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MaggieJones2014.JPGMaggie Jones on giving all school age children the opportunity to enjoy music, whether performing or watching

When the Chief Executive of Classic FM, Darren Henley was tasked by the government with looking at music education in schools, his findings were patchy. Some schools were lucky to have inspiring music teachers who organised choirs, orchestras and individual tuition; others simply didn’t regard the subject as a priority. And when it came to music GSCE, the top performing schools were overwhelmingly in the independent sector.

The Henley Report, and the subsequent National Plan for Music, were a bold attempt to provide more consistent quality in provision and address disparities in access. It also aspired – quite rightly – to give every child the opportunity to learn an instrument, make music with others, learn to sing and progress to a level of excellence. Music Hubs were proposed, and subsequently created, to replace local authority music services. Directly funded from Whitehall and overseen by the Arts Council, their mission was to deliver consistent quality in and out of schools.

Four years, a postcode lottery sadly still characterises provision and children from disadvantaged families continue to have less access to quality music education. The most recent Arts Council figures show just 12% of primary and 0.4% of secondary school children receiving whole class ensemble teaching. While DCMS figures suggest a decline in those at primary schools learning an instrument from 19.6% to 17.7%. These challenges and the steps needed to put music education back at the heart of school life will be considered in the Lords tonight.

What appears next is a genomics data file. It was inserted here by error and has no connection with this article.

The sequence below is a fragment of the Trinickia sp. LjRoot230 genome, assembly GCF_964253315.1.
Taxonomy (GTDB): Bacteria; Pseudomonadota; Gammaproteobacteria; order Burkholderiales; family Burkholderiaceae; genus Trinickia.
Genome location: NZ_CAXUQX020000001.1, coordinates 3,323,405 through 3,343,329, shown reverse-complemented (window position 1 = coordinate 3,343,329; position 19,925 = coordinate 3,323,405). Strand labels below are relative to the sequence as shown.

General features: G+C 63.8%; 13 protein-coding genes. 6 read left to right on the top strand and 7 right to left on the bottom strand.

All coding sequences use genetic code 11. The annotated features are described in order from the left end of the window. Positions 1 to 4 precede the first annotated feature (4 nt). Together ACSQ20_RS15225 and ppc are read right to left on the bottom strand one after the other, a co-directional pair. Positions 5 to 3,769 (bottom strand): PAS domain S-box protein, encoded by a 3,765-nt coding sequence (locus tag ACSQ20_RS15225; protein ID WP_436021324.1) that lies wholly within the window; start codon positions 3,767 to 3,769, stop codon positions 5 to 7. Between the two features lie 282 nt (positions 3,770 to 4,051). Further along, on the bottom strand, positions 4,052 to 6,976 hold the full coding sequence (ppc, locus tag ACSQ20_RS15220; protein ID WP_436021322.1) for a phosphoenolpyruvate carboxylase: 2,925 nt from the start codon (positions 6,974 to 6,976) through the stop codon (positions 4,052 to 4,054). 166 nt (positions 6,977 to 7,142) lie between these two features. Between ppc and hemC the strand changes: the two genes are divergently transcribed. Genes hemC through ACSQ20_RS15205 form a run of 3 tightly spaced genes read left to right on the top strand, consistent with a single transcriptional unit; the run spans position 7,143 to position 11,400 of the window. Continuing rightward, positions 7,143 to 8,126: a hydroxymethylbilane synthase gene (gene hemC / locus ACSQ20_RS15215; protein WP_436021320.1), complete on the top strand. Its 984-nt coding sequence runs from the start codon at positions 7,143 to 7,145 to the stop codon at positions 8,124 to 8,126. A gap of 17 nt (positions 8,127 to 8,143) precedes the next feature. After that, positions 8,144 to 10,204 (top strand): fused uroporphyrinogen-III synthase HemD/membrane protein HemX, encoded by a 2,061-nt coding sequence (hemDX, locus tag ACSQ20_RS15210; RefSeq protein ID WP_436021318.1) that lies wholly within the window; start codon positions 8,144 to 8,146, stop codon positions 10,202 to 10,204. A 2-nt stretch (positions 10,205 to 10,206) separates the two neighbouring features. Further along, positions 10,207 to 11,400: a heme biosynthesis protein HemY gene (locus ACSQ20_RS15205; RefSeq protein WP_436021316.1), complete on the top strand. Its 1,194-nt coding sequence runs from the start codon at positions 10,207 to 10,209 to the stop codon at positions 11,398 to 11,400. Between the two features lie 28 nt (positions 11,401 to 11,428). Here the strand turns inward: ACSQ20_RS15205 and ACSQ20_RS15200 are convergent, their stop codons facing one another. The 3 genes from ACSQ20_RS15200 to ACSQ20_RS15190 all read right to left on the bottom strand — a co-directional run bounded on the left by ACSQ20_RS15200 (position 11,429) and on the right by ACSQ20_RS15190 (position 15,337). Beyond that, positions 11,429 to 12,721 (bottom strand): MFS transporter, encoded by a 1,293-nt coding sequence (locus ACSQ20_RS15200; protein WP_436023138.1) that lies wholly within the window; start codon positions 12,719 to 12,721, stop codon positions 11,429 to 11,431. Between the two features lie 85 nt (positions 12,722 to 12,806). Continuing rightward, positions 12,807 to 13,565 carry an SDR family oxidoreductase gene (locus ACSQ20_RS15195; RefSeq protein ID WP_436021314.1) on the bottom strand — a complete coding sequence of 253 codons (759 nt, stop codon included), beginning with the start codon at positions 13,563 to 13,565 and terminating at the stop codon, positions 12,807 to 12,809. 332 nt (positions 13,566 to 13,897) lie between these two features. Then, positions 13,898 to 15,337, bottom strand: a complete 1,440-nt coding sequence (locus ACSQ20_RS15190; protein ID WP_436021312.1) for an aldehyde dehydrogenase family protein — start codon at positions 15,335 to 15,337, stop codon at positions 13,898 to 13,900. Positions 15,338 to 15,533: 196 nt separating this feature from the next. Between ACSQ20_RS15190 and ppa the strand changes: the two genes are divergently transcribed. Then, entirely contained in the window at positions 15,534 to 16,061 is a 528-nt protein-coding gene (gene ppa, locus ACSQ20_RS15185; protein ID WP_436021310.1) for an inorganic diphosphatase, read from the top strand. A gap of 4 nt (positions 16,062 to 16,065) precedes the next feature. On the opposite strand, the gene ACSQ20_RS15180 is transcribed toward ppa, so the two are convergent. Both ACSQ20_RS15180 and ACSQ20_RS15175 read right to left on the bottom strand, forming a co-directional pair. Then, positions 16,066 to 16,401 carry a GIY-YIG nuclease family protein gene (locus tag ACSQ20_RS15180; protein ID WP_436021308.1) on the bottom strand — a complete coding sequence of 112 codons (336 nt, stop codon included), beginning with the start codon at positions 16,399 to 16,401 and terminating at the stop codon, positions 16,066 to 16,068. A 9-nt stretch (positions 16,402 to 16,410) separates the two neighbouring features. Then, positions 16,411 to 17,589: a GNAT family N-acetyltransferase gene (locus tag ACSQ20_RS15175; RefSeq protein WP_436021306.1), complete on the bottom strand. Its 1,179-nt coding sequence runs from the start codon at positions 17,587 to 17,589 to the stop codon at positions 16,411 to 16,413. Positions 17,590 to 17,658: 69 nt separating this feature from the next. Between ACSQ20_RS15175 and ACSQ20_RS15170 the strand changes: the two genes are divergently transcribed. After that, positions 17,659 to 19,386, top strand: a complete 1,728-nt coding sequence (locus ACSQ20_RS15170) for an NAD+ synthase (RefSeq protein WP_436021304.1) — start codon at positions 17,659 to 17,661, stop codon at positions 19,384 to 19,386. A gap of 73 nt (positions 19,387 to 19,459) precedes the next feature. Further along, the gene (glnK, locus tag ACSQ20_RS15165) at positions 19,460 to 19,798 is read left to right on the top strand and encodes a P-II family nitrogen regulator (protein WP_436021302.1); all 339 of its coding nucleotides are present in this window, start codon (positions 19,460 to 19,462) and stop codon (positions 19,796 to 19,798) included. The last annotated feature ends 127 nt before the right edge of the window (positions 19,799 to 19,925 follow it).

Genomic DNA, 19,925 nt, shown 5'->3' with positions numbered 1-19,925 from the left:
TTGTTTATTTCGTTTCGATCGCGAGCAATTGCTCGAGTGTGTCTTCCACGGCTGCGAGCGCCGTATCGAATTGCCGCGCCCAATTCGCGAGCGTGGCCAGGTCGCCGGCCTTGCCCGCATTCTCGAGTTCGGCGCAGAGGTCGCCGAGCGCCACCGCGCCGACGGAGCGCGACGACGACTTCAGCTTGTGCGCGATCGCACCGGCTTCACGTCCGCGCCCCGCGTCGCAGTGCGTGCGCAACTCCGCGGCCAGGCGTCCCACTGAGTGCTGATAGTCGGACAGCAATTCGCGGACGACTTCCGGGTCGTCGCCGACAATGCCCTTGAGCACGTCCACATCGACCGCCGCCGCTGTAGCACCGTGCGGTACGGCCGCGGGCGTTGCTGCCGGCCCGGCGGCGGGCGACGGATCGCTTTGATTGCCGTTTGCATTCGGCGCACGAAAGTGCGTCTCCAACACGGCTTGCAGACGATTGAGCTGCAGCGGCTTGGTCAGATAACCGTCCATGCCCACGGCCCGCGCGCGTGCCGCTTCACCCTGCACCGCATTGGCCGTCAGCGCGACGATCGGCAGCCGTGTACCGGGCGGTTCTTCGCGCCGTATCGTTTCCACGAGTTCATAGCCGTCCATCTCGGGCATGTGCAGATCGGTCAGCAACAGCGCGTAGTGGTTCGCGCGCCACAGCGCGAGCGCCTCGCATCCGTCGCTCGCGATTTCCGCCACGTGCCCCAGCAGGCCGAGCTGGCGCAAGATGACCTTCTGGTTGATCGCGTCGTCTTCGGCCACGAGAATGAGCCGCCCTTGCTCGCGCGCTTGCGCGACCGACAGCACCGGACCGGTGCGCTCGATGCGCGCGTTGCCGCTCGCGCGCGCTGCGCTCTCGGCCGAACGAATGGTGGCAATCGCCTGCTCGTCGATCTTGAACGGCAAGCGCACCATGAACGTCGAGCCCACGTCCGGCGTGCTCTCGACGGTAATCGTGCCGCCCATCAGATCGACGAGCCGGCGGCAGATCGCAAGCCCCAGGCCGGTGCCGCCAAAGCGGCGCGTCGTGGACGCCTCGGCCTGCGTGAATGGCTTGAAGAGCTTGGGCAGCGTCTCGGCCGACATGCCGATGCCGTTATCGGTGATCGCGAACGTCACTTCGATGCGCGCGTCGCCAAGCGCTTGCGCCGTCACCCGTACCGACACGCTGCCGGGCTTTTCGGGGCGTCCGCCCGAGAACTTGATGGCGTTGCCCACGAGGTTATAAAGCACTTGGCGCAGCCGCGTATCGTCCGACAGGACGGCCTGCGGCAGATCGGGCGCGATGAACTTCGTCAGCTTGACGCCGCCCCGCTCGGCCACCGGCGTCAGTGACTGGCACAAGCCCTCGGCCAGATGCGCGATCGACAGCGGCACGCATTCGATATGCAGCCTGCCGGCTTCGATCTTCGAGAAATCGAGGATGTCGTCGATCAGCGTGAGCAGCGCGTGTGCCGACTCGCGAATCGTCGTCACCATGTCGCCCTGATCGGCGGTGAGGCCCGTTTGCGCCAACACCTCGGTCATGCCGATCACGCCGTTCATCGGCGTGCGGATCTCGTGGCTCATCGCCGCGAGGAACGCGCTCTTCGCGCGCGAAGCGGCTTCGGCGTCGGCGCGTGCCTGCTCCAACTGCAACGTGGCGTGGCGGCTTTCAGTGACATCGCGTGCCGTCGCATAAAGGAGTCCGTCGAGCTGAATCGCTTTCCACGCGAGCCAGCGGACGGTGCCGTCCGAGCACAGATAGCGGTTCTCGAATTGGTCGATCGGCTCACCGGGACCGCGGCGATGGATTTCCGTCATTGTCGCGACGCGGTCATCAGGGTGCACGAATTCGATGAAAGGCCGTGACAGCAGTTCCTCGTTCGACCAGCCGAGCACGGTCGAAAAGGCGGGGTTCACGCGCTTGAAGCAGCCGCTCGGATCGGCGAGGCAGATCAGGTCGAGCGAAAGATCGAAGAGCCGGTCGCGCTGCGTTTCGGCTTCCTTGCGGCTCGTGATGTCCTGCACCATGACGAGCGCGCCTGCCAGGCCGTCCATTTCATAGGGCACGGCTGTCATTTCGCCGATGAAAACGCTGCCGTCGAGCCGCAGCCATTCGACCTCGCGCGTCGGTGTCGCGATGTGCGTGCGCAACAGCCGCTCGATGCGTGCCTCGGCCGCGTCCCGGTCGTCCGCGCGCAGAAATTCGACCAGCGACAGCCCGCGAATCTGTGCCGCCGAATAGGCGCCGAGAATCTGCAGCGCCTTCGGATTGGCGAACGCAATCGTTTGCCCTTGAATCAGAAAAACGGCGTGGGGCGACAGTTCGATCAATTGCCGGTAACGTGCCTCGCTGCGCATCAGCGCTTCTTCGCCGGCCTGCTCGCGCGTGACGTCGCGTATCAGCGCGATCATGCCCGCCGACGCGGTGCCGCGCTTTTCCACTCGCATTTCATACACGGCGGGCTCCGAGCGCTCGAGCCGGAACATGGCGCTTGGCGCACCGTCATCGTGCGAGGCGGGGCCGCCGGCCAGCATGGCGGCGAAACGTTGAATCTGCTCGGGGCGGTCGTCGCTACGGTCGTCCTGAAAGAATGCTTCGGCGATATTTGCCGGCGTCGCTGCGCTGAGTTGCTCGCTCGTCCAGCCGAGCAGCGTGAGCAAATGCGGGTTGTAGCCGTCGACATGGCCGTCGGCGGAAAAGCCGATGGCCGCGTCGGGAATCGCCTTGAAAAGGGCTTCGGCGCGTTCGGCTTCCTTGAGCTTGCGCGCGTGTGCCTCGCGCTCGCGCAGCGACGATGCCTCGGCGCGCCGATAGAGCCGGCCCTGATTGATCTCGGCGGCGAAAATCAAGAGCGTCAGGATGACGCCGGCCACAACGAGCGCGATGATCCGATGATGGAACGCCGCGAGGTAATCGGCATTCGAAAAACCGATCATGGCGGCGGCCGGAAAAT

So what went wrong? Fundamentally, Ministers have been guilty of massive inconsistency in their approach to music education. At the same time as Michael Gove was signing off the National Plan, he was devising a curriculum review that excluded music from the Ebac at GCSE. This was later amended to widen the core curriculum subjects but music must now fight for space in the curriculum. It has been widely, and unfairly, portrayed as a creative, ‘soft’ subject not truly based on academic rigour. As a result, the Hubs have struggled to get all of their schools to promote the subject and the numbers taking music GCSE have fallen.

The inconsistency is further illustrated in the funding of the Hubs, with a decline in central funding from £82million to £58million in the three years to 2014 compounded by the DfE also advising councils that they should no longer contribute to music education. That cutting off of a vital extra source has been partially offset by an announcement this summer of an extra £18 million, but such fluctuations make it difficult for the Hubs to plan or invest in staff and equipment.

Another unforeseen impact is that music teaching has been casualised – with less full time teachers employed by schools, and more employed by the Hubs on unpredictable zero hours contracts. The result is that the profession is being deskilled, with less professional development and promotion possibilities. And all of that iss bound to adversely affect the quality of teaching.

There is still some great music teaching taking place around the UK, and teachers continue to inspire the next generation of performers, players and singers. In some areas, the Hubs are providing welcome coordination and leadership. But they lack the authority to intervene when schools do not want to participate so the quality of music in any school remains the prerogative of the school Head.

We should not still be arguing the case for universal access to music in schools. There are so many examples of its capacity to raise the sights of children and transform lives. Labour understands this and is developing policies to counter the post-code lottery in children participating in music and watching great performances. We will also insist that no school can be rated ‘outstanding’ unless it delivers a broad and balanced curriculum for its students, and one which that included the arts. Let’s hope that the Coalition are now prepared to learn from their mistakes and roll out a model of music education that can deliver a similar vision.